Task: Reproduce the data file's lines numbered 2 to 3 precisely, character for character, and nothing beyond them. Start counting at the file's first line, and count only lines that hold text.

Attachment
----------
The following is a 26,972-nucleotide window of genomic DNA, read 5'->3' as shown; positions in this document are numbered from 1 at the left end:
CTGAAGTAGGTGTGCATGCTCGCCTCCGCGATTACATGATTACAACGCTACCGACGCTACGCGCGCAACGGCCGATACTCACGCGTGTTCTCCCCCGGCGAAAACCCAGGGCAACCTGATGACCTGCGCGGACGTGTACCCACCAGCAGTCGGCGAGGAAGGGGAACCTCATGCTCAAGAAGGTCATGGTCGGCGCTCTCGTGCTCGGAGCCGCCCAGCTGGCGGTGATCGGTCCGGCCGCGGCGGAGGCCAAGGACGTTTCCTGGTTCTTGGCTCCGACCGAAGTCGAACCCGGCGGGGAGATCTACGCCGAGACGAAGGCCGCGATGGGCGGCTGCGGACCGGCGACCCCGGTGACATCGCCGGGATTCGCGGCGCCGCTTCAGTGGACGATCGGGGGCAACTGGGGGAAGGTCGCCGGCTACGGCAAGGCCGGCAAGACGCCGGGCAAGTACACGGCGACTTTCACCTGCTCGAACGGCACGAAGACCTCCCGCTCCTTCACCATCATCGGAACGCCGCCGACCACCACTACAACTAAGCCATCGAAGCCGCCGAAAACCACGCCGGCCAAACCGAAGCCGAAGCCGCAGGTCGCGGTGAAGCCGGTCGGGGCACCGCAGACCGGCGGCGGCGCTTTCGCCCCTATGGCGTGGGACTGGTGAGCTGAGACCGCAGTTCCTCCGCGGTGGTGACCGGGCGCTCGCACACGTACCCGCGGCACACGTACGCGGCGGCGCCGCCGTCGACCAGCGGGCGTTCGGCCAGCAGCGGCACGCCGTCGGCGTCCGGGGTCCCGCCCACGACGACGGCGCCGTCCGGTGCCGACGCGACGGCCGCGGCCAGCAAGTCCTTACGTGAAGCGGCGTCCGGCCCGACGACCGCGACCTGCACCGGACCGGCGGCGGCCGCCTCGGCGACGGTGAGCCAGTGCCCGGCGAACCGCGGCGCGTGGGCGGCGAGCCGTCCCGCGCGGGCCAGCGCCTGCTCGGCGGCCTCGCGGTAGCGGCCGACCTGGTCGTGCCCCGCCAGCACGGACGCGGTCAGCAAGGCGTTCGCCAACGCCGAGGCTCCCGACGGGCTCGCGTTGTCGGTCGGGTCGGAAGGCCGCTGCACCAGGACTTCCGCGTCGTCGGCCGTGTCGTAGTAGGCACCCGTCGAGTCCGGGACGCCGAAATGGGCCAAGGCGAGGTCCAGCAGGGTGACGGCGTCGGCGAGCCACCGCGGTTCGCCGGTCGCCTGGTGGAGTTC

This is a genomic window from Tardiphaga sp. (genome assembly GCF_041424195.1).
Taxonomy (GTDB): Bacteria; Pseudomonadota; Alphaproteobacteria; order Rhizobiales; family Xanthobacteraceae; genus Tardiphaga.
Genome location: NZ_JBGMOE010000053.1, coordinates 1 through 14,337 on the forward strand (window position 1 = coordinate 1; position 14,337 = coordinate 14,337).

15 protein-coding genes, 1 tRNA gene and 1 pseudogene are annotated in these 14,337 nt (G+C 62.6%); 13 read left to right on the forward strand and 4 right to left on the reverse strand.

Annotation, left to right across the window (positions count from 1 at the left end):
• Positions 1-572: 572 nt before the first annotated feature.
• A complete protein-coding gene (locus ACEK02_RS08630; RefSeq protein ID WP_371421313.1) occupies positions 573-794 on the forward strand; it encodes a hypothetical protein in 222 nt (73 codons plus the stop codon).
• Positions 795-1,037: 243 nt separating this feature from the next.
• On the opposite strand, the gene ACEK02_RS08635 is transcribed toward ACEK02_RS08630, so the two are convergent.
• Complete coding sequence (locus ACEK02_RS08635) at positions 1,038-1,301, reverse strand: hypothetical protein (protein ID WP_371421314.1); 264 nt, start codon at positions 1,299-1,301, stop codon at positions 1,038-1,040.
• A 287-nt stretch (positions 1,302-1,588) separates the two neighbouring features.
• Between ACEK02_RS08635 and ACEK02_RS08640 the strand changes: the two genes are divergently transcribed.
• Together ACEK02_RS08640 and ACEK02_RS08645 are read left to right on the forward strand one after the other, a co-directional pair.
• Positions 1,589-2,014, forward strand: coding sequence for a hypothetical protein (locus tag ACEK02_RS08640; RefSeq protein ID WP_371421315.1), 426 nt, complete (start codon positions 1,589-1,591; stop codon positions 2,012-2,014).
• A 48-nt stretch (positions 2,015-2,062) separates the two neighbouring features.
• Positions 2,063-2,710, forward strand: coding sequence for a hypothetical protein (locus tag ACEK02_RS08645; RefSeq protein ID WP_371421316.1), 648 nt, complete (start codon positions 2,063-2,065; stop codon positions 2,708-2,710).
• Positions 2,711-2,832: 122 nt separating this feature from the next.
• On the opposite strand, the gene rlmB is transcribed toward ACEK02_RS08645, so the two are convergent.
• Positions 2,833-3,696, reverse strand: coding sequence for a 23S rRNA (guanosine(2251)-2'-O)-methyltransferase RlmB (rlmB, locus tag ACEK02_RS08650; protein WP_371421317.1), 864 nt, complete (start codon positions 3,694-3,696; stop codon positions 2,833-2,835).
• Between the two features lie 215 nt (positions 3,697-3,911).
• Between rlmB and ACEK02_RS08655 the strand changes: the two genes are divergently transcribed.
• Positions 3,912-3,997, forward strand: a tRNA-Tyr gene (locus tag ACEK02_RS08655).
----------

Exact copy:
CTGAAGTAGGTGTGCATGCTCGCCTCCGCGATTACATGATTACAACGCTACCGACGCTACGCGCGCAACGGCCGATACTCACGCGTGTTCTCCCCCGGCGAAAACCCAGGGCAACCTGATGACCTGCGCGGACGTGTACCCACCAGCAGTCGGCGAGGAAGGGGAACCTCATGCTCAAGAAGGTCATGGTCGGCGCTCTCGTGCTCGGAGCCGCCCAGCTGGCGGTGATCGGTCCGGCCGCGGCGGAGGCCAAGGACGTTTCCTGGTTCTTGGCTCCGACCGAAGTCGAACCCGGCGGGGAGATCTACGCCGAGACGAAGGCCGCGATGGGCGGCTGCGGACCGGCGACCCCGGTGACATCGCCGGGATTCGCGGCGCCGCTTCAGTGGACGATCGGGGGCAACTGGGGGAAGGTCGCCGGCTACGGCAAGGCCGGCAAGACGCCGGGCAAGTACACGGCGACTTTCACCTGCTCGAACGGCACGAAGACCTCCCGCTCCTTCACCATCATCGGAACGCCGCCGACCACCACTACAACTAAGCCATCGAAGCCGCCGAAAACCACGCCGGCCAAACCGAAGCCGAAGCCGCAGGTCGCGGTGAAGCCGGTCGGGGCACCGCAGACCGGCGGCGGCGCTTTCGCCCCTATGGCGTGGGACTGGTGAGCTGAGACCGCAGTTCCTCCGCGGTGGTGACCGGGCGCTCGCACACGTACCCGCGGCACACGTACGCGGCGGCGCCGCCGTCGACCAGCGGGCGTTCGGCCAGCAGCGGCACGCCGTCGGCGTCCGGGGTCCCGCCCACGACGACGGCGCCGTCCGGTGCCGACGCGACGGCCGCGGCCAGCAAGTCCTTACGTGAAGCGGCGTCCGGCCCGACGACCGCGACCTGCACCGGACCGGCGGCGGCCGCCTCGGCGACGGTGAGCCAGTGCCCGGCGAACCGCGGCGCGTGGGCGGCGAGCCGTCCCGCGCGGGCCAGCGCCTGCTCGGCGGCCTCGCGGTAGCGGCCGACCTGGTCGTGCCCCGCCAGCACGGACGCGGTCAGCAAGGCGTTCGCCAACGCCGAGGCTCCCGACGGGCTCGCGTTGTCGGTCGGGTCGGAAGGCCGCTGCACCAGGACTTCCGCGTCGTCGGCCGTGTCGTAGTAGGCACCCGTCGAGTCCGGGACGCCGAAATGGGCCAAGGCGAGGTCCAGCAGGGTGACGGCGTCGGCGAGCCACCGCGGTTCGCCGGTCGCCTGGTGGAGTTC

This is a genomic window from Tardiphaga sp. (genome assembly GCF_041424195.1).